The famous US presidential yacht Sequoia is one step closer to being restored after spending years in disrepair.
The 32 metre yacht, which was frequented by some of the most prominent US presidents of the 20th Century, has now been transported to the French & Webb shipyard in Maine to begin "a bow to stern" restoration.
It comes after the yacht, which has been left in a state of disrepair for a number of years, was the subject of a lengthy legal battle. This eventually resulted in the yacht being sold to FE Partners in November 2016.
Wolfe House & Building Movers were tasked with moving the yacht from Virginia to the Maine-based yard French & Webb using an ocean barge. It is estimated the restoration will take around four years to complete.
Current owner, private equity firm Equator Capital Group, told the Press Herald that following its restoration, the yacht will be based in Washington D.C and used to teach presidential history.
The 31.97 metre vessel was built in 1925 by John Mathis & Company and was originally owned by banker Richard Cadwalader before being sold to Texan businessman William Dunning.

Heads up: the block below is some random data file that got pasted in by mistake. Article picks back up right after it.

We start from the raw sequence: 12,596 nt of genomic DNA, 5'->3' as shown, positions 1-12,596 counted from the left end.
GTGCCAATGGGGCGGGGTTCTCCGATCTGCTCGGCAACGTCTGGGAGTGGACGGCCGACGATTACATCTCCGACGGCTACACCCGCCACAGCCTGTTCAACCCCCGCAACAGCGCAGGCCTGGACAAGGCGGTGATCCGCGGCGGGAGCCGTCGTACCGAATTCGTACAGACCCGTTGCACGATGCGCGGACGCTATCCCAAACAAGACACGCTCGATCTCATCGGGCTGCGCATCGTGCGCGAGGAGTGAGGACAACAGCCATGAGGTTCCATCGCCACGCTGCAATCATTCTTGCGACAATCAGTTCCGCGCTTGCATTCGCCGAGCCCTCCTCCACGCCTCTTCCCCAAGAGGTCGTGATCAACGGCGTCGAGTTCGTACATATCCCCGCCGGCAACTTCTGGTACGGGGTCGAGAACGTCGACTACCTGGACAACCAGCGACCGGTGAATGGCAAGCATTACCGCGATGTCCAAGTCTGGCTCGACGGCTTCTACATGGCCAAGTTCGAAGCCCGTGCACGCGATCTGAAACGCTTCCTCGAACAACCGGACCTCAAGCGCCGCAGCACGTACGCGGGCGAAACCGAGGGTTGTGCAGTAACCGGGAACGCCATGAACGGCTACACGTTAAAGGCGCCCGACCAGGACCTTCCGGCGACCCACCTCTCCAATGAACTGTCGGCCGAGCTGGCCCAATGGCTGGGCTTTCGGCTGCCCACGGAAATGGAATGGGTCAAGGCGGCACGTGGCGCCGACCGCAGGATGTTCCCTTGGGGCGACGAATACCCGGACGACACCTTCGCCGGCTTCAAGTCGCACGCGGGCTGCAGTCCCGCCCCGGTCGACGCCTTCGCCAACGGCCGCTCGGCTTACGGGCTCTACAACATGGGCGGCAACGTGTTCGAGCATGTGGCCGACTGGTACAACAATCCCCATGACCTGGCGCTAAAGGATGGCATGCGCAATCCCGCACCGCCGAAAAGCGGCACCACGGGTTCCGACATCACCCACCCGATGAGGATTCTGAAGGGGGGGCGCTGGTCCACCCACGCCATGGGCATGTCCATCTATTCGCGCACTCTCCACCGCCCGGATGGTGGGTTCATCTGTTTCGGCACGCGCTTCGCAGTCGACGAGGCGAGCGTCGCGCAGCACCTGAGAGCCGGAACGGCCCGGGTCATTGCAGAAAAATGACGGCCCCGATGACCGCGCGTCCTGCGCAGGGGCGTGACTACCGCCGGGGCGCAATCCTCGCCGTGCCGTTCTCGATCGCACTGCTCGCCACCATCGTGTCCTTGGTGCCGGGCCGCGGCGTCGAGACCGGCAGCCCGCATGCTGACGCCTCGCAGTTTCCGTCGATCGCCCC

She was sold again in 1931 to the United States government. From then her history became closely entwined with some of the most famous US presidents — John F Kennedy spent his last birthday on board while Herbert Hoover used Sequoia to visit his mother in Florida. Franklin D. Roosevelt meanwhile had a wheelchair lift installed so that he could use her as an operational base during World War II.
Richard Nixon was particularly fond of Sequoia, taking more than 80 trips on board, including the night before he decided to resign in 1974.
Following her presidential reign, Sequoia was made available for charter in Washington, D.C. But the yacht was hauled out at the Chesapeake Boat Works shipyard in Deltaville, Virginia in December 2014 where she remained ever since.